Used in both OT and NT, as in addressing Moses as leader (Num. 32: 25) and masters by slaves (Matt. 18: 25); also by Jesus in reference to the authority of the Son of Man over the Sabbath (Mark 2: 28) and by others in speaking to Jesus as a person with authority (Matt. 7: 21).

In the OT ‘Lord’ is also used to translate Hebrew words for God, and in the NT it is used tentatively of Jesus, as in ‘come, our Lord’ (1 Cor. 16: 22). The formula ‘God has made him both Lord and Christ’ (Acts 2: 36) may well be an authentic phrase from the Aramaic‐speaking Church of Jerusalem, for there is similar use of ‘Lord’ and ‘the Lord’ in the Dead Sea scrolls, without the pronoun ‘my’ or ‘our’.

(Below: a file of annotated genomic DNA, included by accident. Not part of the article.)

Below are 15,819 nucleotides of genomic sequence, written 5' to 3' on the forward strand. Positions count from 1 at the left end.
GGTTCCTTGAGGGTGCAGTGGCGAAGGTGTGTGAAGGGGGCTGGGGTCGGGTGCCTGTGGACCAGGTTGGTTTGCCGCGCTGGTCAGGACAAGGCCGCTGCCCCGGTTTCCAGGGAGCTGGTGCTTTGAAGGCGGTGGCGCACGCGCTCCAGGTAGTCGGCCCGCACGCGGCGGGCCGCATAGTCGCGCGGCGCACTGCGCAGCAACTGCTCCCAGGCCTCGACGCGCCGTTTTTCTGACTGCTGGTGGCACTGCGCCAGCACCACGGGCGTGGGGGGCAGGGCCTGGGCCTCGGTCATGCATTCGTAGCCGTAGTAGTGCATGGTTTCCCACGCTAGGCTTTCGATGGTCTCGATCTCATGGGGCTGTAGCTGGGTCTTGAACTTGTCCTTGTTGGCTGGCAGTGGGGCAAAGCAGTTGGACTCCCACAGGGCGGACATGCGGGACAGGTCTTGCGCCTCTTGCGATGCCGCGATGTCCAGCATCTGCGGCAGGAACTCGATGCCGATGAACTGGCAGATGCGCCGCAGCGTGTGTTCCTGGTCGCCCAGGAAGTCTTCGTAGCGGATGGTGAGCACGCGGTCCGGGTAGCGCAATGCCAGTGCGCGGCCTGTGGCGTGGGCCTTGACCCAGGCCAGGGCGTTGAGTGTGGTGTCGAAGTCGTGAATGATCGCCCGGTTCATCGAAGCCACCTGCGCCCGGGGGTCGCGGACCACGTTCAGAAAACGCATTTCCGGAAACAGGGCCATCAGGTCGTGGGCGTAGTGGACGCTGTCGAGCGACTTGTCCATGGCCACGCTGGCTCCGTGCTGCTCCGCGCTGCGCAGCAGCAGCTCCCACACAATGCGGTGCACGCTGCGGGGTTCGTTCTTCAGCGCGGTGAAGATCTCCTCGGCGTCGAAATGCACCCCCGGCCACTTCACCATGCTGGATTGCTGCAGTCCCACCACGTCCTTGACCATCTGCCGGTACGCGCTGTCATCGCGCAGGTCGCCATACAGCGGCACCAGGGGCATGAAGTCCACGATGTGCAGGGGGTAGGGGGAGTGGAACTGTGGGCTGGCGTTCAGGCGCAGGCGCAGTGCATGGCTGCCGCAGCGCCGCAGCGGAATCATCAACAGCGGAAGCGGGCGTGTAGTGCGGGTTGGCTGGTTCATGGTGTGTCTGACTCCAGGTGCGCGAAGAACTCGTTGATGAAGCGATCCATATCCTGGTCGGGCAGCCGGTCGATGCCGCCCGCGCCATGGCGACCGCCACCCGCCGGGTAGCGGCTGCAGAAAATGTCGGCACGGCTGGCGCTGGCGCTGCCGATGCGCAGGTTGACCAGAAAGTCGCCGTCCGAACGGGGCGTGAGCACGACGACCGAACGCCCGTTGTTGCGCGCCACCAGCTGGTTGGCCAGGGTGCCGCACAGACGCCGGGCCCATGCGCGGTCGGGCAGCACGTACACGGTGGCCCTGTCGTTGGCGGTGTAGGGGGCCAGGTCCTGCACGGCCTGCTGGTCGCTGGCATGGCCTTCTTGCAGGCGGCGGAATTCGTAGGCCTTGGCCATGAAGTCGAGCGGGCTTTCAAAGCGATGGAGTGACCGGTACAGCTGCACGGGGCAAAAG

The term was a convenient bridge when the Gospel spread to Gentile lands, for there were many pagan ‘lords’, and it was later used of the Roman emperor. For Paul ‘Lord’ and ‘Christ’ are almost synonymous (1 Cor. 8: 6; 1 Thess. 4: 17; 5: 12).